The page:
Landlords face major tax hikes under reforms introduced last week. Many investors will be thousands of pounds worse off and struggle to make a profit.
Worst hit are higher-rate taxpayers — but all landlords must be clued up on the changes. Here, we reveal three tricks to beat the tax grab.
In the past, landlords could deduct all their mortgage interest from rental income before working out their tax bill.
For example, say you receive £12,000 rent a year and you have a £150,000 mortgage at 2.99 per cent. That means your total interest bill is £4,485 a year.
Buy-to-let threat: Landlords face major tax hikes under reforms introduced last week
Under the old system you subtracted this sum from your £12,000 rental income, leaving £7,515.
Higher-rate taxpayers would be charged 40 per cent tax on that amount and have to pay £3,006 to HM Revenue & Customs. This perk is being gradually removed over the next three years.
This year, you can subtract three quarters of the mortgage interest from the rental income before having to pay tax. So, in our example, a higher-rate taxpayer would face a bill of £3,454, or £448 more than that paid last year.
By 2020 all landlords will be charged tax on the full £12,000 and receive a 20 per cent tax credit instead. In our example, a higher-rate taxpayer would be charged 40 per cent on the full £12,000, or £4,800.
A tax credit worth 20 per cent of the mortgage interest in this case works out at £897. That is deducted from the total tax bill, leaving £3,903.
So in just four years, your taxes would have jumped by £897, or 30 per cent.
David Hollingworth, of broker London & Country Mortgages, says: 'You can still limit the damage of these changes — it's all about managing your mortgage costs as tightly as you possibly can.'
Switch to a cheaper mortgage
The easiest way to beat the Government's tax trap is to cut your mortgage costs by taking out a cheaper deal.
Using our example above, you'd end up with a £3,612 profit in 2020 after you've paid your tax and mortgage bills.
That's around £900 less than you'd have made before the changes came in.
Shrewd move: The easiest way to beat the Government's tax trap is to cut your mortgage costs by taking out a cheaper deal
You can cancel out the tax hike by switching to a cheaper mortgage.
If you switched from a 2.99 per cent deal to a 2 per cent deal, you'd boost your profit by £1,200. That means a return of £4,800 after tax and interest.
Before you switch, check the terms and conditions on your current mortgage. Some have stinging early exit penalties worth up to 10 per cent of the outstanding balance.
Put your savings to work
Family Building Society has launched a 2.99 per cent mortgage that uses your savings to cut your bills.
To get this offset account you need to put deposit funds into a savings account linked to your mortgage.
You won't earn anything on your savings. Instead, the money is used to shrink the amount of interest you pay on your mortgage.
Family Building Society has launched a 2.99 per cent mortgage that uses your savings to cut your bills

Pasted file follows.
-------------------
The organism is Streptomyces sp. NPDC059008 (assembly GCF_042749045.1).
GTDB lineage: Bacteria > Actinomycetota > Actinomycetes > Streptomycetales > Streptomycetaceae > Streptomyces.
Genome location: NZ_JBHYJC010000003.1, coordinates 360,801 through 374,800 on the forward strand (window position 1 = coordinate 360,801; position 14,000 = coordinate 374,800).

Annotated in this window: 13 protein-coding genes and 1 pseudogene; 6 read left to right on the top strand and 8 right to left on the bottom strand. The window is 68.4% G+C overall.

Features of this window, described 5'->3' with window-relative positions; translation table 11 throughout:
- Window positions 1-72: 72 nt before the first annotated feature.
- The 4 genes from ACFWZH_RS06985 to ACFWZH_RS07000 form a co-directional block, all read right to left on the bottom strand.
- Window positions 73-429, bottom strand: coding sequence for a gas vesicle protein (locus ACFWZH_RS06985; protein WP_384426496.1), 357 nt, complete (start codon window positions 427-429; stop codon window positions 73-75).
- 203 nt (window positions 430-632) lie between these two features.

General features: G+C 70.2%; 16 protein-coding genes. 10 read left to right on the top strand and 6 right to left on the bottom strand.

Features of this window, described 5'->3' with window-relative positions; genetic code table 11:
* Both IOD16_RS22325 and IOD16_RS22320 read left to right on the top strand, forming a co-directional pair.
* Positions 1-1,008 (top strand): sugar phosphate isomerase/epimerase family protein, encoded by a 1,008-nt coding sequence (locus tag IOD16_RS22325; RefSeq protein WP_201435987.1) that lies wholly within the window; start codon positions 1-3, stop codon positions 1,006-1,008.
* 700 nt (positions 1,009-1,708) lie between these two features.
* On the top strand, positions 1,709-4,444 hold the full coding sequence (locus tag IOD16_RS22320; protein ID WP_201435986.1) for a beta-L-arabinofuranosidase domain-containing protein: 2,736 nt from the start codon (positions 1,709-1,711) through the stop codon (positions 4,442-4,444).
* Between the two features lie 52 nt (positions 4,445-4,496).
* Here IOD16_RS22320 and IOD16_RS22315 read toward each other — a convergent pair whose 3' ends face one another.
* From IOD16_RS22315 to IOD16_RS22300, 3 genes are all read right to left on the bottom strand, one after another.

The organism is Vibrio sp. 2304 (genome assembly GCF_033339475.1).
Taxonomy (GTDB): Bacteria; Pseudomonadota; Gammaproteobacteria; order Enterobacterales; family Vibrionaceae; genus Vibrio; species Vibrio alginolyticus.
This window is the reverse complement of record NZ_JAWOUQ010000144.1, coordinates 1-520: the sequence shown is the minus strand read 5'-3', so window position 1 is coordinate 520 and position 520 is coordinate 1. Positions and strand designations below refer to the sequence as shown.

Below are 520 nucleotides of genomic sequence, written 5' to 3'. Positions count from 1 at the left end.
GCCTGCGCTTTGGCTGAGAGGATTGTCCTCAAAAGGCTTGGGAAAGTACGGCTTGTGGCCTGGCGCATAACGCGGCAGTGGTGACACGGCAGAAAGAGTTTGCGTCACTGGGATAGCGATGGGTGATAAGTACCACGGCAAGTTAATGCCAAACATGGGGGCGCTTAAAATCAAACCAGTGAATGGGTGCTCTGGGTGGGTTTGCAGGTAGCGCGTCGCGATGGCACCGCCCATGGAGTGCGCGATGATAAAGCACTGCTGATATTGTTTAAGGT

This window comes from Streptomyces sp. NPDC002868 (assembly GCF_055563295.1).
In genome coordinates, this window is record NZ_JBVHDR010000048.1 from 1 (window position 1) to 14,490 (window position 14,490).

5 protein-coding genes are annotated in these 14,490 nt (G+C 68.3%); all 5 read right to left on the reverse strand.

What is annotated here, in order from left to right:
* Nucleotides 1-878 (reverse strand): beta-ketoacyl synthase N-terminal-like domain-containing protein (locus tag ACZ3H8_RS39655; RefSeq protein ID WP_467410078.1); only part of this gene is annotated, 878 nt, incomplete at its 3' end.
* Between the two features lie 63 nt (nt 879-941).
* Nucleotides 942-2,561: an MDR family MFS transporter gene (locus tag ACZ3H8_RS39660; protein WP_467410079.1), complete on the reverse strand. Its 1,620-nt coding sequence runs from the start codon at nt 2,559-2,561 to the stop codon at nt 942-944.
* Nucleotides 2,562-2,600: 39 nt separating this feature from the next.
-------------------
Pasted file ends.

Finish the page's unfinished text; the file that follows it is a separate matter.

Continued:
If you take out a £150,000 mortgage and deposit £30,000 into its savings account, you pay interest only on the remaining £120,000.
Calculations show this leaves you with a £4,330 profit — or £718 more than the £3,612 you'd make on a standard 2.99 per cent mortgage.
You need at least a 35 per cent deposit in the property to qualify for the deal, and after two years the rate jumps from 2.99 per cent to 5.29 per cent, which is likely to cancel out the benefits, so you may need to switch again.
Ensure that the deal will apply to a buy-to-let mortgage.
Buy through a limited company
If you buy a property to let through a limited company instead of your own name, you're not affected by the tax changes.
That means you'll still be able to deduct all of your mortgage interest from your rental income before working out your tax bill — or more accurately, your company's tax bill.
Companies are charged corporation tax instead of income tax.
This is 20 per cent compared to the 40 per cent higher-rate taxpayers are currently liable for.
By 2020, corporation tax is due to fall to just 17 per cent. That works out at £1,278 in tax — £2,625 less than buying in your own name. It gives you a healthy £6,237 profit from your £12,000 rent — £2,625 more.
However, from April 2018 the amount directors can take from a limited company as a tax-free dividend will drop to £2,000, down from £5,000.
Setting up a company to manage your properties involves administration, which comes with extra costs.
These range from paying accountants, dealing with Companies House and, from 2019, some landlords may be required to file accounts to HMRC on a quarterly basis digitally, depending on rental income.
Beware that not all lenders offer mortgages to borrowers buying through a company and that on the sale of a property there could be a capital gains charge to the company.
Similarly, any landlords who are considering placing existing buy-to-lets within company ownership may see a capital gain triggered on change of ownership to the company.
Read ten tips for buy-to-let here.